Update History:

  • 26-Feb-2012, 2:05 a.m. EST: Dropped superfluous sentence “Patterns matter.” Corrected “Norther Europe” to “Northern Europe”. Reorganized awkward and oververbose sentence beginning with “In the real world…” to a still awkward and oververbose sentence. No substantive changes.

Restraining unit labor costs is a right-wing conspiracy

In an otherwise excellent post, Matt Yglesias commits one of the deadly sins of monetary policy:

[M]y favorite indicator of inflation is “unit labor costs”… Unit labor costs are basically wages divided [by] productivity. It’s not the price of labor, in other words, but the price of labor output. If productivity is rising faster than wages, then even if wages themselves are rising unit labor costs are falling. Conversely, if wages rise faster than prodictivity than unit labor costs are going up. Clearly there’s nothing wrong with a little increase in unit labor costs here or there. But over the long term, growth in unit labor costs needs to be constrained or else it becomes impossible to employ anyone. And you can see that in the seventies it’s not just that gasoline got more expensive, we had an anomalous spate of high unit labor cost growth. That was inflation and it’s what led to the regime change that’s governed for the past thirty years.

That all sounds reasonable. But Yglesias has fallen into a trap. Unit labor costs are not “basically wages divided [by] productivity”. That’s not the right definition at all. [See update below.] Unit labor costs are nominal wages per unit of output. With a little bit of math [1], it’s easy to show that


An increase in unit labor costs can mean one of two things. It can reflect an increase in the price level — inflation — or it can reflect an increase in labor’s share of output. The Federal Reserve is properly in the business of restraining the price level. It has no business whatsoever tilting the scales in the division of income between labor and capital.

Yet throughout the Great Moderation, increases in unit labor costs were the standard alarm bell cited by Fed policy makers as an event that would call for more restrictive policy. And all through the Great Moderation, except for a brief surge during the tech boom, labor’s share of output was in secular decline. (More recently, the Great Recession has been accompanied by a stunning collapse in labor share. Record corporate profits!)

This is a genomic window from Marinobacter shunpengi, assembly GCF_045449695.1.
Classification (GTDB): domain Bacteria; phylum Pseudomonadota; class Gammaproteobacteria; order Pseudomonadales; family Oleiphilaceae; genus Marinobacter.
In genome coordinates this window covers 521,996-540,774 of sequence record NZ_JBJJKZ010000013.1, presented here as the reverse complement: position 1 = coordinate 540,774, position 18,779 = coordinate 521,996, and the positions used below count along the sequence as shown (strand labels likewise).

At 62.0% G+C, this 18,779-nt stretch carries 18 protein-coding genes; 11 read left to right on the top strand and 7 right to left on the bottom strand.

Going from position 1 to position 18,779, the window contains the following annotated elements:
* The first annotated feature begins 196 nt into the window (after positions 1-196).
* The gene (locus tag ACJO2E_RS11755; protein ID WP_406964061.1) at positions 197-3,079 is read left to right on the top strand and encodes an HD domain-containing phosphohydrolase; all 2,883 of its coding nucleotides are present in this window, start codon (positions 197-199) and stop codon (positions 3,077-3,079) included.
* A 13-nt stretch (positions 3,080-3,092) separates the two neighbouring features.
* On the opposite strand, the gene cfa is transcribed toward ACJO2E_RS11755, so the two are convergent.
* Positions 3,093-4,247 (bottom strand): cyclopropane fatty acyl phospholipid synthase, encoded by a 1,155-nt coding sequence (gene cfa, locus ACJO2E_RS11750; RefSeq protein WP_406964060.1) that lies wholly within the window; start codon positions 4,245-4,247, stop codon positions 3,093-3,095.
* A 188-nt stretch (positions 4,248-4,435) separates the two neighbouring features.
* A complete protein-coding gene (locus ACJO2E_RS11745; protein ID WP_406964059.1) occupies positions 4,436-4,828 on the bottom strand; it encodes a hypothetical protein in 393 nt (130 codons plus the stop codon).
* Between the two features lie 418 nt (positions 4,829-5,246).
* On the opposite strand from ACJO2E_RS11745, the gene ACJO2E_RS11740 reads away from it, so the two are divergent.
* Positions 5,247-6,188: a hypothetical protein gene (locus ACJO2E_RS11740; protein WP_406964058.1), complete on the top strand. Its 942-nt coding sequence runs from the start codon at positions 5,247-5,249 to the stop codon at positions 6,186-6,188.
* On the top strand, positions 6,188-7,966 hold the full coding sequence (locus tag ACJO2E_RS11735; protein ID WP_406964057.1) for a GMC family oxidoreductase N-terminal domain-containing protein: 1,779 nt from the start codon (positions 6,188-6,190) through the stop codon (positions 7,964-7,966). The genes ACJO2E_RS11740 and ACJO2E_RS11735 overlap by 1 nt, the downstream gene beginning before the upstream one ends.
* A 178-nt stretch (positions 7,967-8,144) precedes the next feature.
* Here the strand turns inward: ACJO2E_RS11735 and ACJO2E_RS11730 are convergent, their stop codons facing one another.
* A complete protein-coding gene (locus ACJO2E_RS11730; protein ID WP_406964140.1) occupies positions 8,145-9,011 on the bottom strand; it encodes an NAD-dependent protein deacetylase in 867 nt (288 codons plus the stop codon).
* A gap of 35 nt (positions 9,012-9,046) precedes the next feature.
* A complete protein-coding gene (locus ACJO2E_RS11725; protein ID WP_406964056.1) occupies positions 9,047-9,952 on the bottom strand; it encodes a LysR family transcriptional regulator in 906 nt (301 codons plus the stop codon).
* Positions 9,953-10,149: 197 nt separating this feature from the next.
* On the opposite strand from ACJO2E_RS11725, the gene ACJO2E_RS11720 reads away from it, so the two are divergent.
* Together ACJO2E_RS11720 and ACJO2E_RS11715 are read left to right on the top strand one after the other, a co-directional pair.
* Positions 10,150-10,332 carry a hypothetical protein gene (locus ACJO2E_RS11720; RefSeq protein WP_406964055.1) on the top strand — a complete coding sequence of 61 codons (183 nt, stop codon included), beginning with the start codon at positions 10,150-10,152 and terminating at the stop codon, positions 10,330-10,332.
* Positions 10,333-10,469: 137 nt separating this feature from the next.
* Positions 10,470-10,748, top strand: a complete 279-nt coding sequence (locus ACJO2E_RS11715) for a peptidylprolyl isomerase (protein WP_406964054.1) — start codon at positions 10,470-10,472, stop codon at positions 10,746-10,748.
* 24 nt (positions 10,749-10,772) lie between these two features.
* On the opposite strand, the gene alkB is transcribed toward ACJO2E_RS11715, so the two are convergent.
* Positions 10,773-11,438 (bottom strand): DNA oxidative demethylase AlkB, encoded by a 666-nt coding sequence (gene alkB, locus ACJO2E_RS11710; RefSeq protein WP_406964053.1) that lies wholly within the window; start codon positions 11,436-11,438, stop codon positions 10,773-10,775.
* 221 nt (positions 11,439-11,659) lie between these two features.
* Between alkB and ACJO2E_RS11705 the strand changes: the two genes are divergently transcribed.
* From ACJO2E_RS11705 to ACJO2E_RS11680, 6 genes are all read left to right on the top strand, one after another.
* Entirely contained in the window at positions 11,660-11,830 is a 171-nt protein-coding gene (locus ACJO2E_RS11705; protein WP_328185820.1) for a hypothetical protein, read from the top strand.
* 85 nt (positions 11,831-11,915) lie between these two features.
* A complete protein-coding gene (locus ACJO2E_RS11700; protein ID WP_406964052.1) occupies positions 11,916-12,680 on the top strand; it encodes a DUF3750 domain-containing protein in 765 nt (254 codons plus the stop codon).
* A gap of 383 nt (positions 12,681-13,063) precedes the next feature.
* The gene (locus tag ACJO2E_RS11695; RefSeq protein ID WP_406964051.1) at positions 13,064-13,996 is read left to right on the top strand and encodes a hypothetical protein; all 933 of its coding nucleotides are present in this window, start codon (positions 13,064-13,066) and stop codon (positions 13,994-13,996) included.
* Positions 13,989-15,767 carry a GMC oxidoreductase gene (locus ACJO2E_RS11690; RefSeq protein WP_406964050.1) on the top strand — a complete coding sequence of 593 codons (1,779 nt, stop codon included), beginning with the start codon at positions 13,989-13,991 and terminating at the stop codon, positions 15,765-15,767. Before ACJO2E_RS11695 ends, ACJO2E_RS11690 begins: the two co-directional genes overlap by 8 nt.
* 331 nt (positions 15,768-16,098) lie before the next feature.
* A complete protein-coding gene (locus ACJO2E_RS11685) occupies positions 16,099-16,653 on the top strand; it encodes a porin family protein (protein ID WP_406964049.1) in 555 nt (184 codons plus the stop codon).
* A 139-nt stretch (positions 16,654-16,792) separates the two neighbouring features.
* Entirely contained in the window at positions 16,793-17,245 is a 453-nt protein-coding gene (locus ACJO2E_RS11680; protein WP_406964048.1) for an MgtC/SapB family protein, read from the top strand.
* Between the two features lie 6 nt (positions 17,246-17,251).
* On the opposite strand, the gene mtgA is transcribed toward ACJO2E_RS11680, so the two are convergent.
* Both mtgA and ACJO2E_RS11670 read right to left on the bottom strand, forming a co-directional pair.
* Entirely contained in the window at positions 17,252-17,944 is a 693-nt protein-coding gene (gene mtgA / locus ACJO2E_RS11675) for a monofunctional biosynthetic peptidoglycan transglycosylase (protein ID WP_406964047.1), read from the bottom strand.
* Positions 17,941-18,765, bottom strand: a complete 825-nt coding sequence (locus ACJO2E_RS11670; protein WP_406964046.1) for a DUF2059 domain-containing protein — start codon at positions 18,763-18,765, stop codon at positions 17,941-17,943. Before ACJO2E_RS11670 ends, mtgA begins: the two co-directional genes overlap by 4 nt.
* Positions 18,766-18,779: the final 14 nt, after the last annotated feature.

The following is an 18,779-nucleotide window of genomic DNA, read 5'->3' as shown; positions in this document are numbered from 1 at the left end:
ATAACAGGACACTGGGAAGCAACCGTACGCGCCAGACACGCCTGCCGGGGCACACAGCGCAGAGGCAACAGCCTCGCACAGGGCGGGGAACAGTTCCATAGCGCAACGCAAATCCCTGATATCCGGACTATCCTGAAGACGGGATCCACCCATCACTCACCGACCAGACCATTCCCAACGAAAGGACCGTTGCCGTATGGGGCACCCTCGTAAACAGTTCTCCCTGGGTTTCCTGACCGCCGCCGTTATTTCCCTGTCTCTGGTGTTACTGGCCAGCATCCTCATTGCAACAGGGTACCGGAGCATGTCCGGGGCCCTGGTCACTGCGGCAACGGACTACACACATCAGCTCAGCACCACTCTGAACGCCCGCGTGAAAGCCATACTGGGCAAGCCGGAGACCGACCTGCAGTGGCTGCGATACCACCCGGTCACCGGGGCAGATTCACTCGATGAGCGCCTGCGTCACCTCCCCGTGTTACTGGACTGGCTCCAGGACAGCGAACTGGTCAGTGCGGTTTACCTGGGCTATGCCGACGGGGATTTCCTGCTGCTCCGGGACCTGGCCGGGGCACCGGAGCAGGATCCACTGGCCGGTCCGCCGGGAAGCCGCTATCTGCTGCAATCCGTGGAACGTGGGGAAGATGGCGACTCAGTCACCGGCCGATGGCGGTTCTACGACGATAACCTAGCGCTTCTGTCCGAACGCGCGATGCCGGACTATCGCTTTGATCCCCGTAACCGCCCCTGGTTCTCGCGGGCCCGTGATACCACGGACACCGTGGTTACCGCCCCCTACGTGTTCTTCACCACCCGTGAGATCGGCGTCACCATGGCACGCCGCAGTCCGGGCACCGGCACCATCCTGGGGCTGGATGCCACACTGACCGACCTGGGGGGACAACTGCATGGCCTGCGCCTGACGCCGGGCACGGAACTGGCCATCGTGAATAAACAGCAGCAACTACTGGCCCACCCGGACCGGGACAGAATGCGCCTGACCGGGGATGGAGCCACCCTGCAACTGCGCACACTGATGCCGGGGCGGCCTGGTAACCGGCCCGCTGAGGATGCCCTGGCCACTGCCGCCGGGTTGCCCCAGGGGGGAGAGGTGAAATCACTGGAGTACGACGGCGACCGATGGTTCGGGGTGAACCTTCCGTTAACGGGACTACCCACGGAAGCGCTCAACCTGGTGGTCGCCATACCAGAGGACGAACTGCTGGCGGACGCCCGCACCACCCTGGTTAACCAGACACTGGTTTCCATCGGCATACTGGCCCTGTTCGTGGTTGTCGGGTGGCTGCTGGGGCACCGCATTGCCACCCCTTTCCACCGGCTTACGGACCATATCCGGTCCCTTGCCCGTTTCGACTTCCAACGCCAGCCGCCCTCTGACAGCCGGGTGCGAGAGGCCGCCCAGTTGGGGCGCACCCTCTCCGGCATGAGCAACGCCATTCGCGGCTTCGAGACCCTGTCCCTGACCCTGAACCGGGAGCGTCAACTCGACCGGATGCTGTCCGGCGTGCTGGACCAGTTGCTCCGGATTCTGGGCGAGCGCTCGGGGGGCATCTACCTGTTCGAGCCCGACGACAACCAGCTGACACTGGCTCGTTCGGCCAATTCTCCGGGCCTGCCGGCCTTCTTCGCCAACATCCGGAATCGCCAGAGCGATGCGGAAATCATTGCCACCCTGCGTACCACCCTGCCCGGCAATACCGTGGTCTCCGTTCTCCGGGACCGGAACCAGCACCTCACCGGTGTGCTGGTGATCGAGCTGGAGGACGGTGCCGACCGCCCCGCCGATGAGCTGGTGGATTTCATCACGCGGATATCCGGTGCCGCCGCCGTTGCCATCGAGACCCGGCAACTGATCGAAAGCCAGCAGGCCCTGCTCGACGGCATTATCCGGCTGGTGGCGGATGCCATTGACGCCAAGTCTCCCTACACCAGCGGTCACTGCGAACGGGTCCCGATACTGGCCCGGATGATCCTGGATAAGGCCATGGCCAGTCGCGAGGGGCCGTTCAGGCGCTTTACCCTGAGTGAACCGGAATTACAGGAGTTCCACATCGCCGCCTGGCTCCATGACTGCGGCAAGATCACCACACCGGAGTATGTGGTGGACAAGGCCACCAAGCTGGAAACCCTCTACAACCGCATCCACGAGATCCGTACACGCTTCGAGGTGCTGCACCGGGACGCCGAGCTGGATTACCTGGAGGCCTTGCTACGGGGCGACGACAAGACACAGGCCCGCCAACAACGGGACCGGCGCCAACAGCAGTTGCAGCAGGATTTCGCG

Correlation is not causation, and undoubtedly much of the decline in labor share can be attributed to factors unrelated to monetary policy, such as the integration of China into global labor markets. But even if the Fed didn’t “cause” the decline in labor’s share, Great Moderation monetary policy made it very difficult for labor’s share to grow. Consider a simple rearrangement of the equation above:


For labor’s share to expand, either the price level must fall, or unit labor costs must rise faster than the price level. But the Fed responds aggressively to rising unit labor costs, and is committed to preventing any decrease in the price level. Under this policy regime, expansions in labor’s share are pretty difficult to come by! There was that late 1990s surge in labor’s share. But that is the exception that proves the rule: The Fed, to its credit, tolerated an expansion in unit labor costs from 1997 through 1999 without raising interest rates.

In addition to its direct suppression of labor’s share of output, the Fed’s hawkish rhetorical hawkishness on unit labor costs had debilitating indirect effects. Politicians view contractionary monetary policy as a threat to reelection. George H.W. Bush famously blamed the Greenspan Fed for not easing sufficiently prior to his failed reelection bid. Bill Clinton famously chose Rubinomics over, say, Reichonomics, and he cultivated a cordial detente with the Fed. Far too much attention is given to keeping central banks independent of politicians, and far too little is given to keeping politicians independent of central banks.

Since the early 1990s, all actors in the US political system have understood that policies that increase unit labor costs risk a response by the “inflation fighting” central bank, whose “credibility” was swaggeringly defined as a willingness to provoke recession rather than risk inflation. In this environment, the decline of labor unions and their shift in focus from wage growth to working conditions was understandable. If workers won on wages, they would lose when the recession put them out of work. As long as wages were contained, monetary policy was “accommodative”, and workers could supplement their purchasing power with borrowings and asset appreciation. During the Great Moderation, wage growth was rendered obsolete. A superior means of middle class prosperity had been invented. Or so it seemed, until we experienced the toxic after-effects in 2008. Now we have grown skeptical of debt-fueled pseudoprosperity. But the covert hostility to wage growth that underpinned Great Moderation monetary policy remains unchallenged.

I imagine some readers saying to themselves, “But still. If the labor cost of ‘stuff’ is allowed to grow, how can that not be inflationary? It’s common sense.” And that’s true, as far as it goes. But if the capital cost of stuff grows, that must also be inflationary. Suppose we define the complement to unit labor costs, unit capital costs. Unit capital costs might be defined as “business profits per unit of output”. Would it be politically tolerable in the United States to have a central bank that prevented expansions of business profit per unit sold? Is restraining profitability of investment a proper role for a central bank? If suppressing returns to capital would be improper, why on Earth do we tolerate a central bank that opposes returns to labor?